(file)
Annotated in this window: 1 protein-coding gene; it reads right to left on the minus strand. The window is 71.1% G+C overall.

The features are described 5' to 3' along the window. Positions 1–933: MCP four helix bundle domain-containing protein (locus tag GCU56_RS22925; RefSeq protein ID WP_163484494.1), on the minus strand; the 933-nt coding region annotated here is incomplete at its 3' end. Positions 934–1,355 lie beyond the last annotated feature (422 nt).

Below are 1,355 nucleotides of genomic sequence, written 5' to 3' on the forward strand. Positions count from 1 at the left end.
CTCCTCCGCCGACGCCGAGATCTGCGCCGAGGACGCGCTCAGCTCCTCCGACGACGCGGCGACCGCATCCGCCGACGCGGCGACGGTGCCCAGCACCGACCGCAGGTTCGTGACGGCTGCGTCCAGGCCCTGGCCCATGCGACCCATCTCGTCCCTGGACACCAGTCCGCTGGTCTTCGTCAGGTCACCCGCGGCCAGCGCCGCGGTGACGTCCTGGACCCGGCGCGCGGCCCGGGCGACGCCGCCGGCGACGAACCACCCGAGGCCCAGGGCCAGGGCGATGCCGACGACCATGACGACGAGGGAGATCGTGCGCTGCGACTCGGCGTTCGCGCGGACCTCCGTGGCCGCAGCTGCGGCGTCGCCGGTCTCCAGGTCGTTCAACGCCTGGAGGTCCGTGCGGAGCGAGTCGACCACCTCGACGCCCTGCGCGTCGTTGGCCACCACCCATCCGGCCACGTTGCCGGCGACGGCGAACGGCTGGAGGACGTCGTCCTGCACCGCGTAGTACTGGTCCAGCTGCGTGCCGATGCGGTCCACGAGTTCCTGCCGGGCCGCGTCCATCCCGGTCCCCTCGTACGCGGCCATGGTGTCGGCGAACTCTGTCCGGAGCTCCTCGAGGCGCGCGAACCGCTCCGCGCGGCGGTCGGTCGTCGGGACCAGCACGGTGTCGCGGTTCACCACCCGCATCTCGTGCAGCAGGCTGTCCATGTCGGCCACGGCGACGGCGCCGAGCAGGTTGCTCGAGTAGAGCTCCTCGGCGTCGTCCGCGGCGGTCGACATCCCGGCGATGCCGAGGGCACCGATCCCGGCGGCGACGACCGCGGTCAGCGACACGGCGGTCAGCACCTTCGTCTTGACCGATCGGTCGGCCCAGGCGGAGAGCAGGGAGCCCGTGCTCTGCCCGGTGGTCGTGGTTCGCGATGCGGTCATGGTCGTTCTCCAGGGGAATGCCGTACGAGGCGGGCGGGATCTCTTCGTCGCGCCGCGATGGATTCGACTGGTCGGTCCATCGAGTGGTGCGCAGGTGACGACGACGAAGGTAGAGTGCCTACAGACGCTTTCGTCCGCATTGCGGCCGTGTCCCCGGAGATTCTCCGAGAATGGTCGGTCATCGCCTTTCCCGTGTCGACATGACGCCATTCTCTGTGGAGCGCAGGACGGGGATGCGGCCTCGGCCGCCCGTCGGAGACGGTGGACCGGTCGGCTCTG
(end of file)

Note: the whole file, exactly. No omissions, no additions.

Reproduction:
Annotated in this window: 1 protein-coding gene; it reads right to left on the minus strand. The window is 71.1% G+C overall.

The features are described 5' to 3' along the window. Positions 1–933: MCP four helix bundle domain-containing protein (locus tag GCU56_RS22925; RefSeq protein ID WP_163484494.1), on the minus strand; the 933-nt coding region annotated here is incomplete at its 3' end. Positions 934–1,355 lie beyond the last annotated feature (422 nt).

Below are 1,355 nucleotides of genomic sequence, written 5' to 3' on the forward strand. Positions count from 1 at the left end.
CTCCTCCGCCGACGCCGAGATCTGCGCCGAGGACGCGCTCAGCTCCTCCGACGACGCGGCGACCGCATCCGCCGACGCGGCGACGGTGCCCAGCACCGACCGCAGGTTCGTGACGGCTGCGTCCAGGCCCTGGCCCATGCGACCCATCTCGTCCCTGGACACCAGTCCGCTGGTCTTCGTCAGGTCACCCGCGGCCAGCGCCGCGGTGACGTCCTGGACCCGGCGCGCGGCCCGGGCGACGCCGCCGGCGACGAACCACCCGAGGCCCAGGGCCAGGGCGATGCCGACGACCATGACGACGAGGGAGATCGTGCGCTGCGACTCGGCGTTCGCGCGGACCTCCGTGGCCGCAGCTGCGGCGTCGCCGGTCTCCAGGTCGTTCAACGCCTGGAGGTCCGTGCGGAGCGAGTCGACCACCTCGACGCCCTGCGCGTCGTTGGCCACCACCCATCCGGCCACGTTGCCGGCGACGGCGAACGGCTGGAGGACGTCGTCCTGCACCGCGTAGTACTGGTCCAGCTGCGTGCCGATGCGGTCCACGAGTTCCTGCCGGGCCGCGTCCATCCCGGTCCCCTCGTACGCGGCCATGGTGTCGGCGAACTCTGTCCGGAGCTCCTCGAGGCGCGCGAACCGCTCCGCGCGGCGGTCGGTCGTCGGGACCAGCACGGTGTCGCGGTTCACCACCCGCATCTCGTGCAGCAGGCTGTCCATGTCGGCCACGGCGACGGCGCCGAGCAGGTTGCTCGAGTAGAGCTCCTCGGCGTCGTCCGCGGCGGTCGACATCCCGGCGATGCCGAGGGCACCGATCCCGGCGGCGACGACCGCGGTCAGCGACACGGCGGTCAGCACCTTCGTCTTGACCGATCGGTCGGCCCAGGCGGAGAGCAGGGAGCCCGTGCTCTGCCCGGTGGTCGTGGTTCGCGATGCGGTCATGGTCGTTCTCCAGGGGAATGCCGTACGAGGCGGGCGGGATCTCTTCGTCGCGCCGCGATGGATTCGACTGGTCGGTCCATCGAGTGGTGCGCAGGTGACGACGACGAAGGTAGAGTGCCTACAGACGCTTTCGTCCGCATTGCGGCCGTGTCCCCGGAGATTCTCCGAGAATGGTCGGTCATCGCCTTTCCCGTGTCGACATGACGCCATTCTCTGTGGAGCGCAGGACGGGGATGCGGCCTCGGCCGCCCGTCGGAGACGGTGGACCGGTCGGCTCTG